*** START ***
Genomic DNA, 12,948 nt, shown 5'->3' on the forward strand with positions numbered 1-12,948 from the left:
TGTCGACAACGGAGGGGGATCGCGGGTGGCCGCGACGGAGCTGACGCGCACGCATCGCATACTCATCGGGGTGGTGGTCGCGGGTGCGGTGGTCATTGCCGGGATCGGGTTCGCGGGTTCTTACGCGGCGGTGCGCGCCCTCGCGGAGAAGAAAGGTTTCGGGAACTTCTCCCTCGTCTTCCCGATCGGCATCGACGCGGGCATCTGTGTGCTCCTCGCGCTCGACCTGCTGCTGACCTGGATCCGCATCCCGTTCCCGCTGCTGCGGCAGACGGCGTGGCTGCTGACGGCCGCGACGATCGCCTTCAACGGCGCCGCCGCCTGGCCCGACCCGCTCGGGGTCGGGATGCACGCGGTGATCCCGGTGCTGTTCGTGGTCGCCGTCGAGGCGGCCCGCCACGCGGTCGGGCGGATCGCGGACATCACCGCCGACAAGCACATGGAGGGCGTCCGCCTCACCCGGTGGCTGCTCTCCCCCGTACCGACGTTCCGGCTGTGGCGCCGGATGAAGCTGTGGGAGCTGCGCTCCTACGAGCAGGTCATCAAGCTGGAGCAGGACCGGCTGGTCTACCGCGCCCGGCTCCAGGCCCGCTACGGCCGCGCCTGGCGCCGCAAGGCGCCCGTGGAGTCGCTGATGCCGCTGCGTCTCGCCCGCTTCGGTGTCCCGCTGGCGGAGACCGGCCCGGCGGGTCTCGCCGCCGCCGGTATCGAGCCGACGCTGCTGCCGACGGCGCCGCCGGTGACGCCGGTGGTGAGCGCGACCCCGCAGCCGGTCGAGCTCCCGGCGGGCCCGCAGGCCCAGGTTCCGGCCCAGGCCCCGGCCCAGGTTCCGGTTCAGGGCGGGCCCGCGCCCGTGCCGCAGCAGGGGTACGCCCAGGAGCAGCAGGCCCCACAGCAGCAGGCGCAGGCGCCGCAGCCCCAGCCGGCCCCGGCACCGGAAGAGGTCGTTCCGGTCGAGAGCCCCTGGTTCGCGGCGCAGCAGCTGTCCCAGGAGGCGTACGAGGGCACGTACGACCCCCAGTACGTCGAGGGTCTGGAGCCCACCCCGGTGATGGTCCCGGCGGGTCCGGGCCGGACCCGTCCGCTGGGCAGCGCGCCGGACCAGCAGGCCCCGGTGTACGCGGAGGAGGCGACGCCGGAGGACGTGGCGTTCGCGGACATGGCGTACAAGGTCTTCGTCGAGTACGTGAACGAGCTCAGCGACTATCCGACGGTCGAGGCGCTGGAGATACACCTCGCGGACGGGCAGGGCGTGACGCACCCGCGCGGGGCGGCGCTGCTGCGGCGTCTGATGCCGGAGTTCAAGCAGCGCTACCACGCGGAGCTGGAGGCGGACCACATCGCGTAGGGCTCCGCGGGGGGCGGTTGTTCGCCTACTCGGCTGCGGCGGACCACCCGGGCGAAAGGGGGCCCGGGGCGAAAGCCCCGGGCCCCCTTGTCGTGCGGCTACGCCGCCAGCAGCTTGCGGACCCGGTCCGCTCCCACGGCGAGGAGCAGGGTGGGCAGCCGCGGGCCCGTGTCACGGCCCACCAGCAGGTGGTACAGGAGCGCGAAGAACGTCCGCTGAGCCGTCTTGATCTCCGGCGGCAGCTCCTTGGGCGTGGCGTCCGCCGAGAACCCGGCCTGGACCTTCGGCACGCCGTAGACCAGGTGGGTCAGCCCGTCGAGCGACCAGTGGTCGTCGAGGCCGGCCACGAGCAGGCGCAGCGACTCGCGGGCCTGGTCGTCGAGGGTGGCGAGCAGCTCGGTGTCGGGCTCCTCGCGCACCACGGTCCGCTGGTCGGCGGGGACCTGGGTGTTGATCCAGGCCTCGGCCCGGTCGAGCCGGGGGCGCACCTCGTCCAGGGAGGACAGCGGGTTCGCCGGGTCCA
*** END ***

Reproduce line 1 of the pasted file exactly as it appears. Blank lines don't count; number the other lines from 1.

Genomic DNA, 12,948 nt, shown 5'->3' on the forward strand with positions numbered 1-12,948 from the left: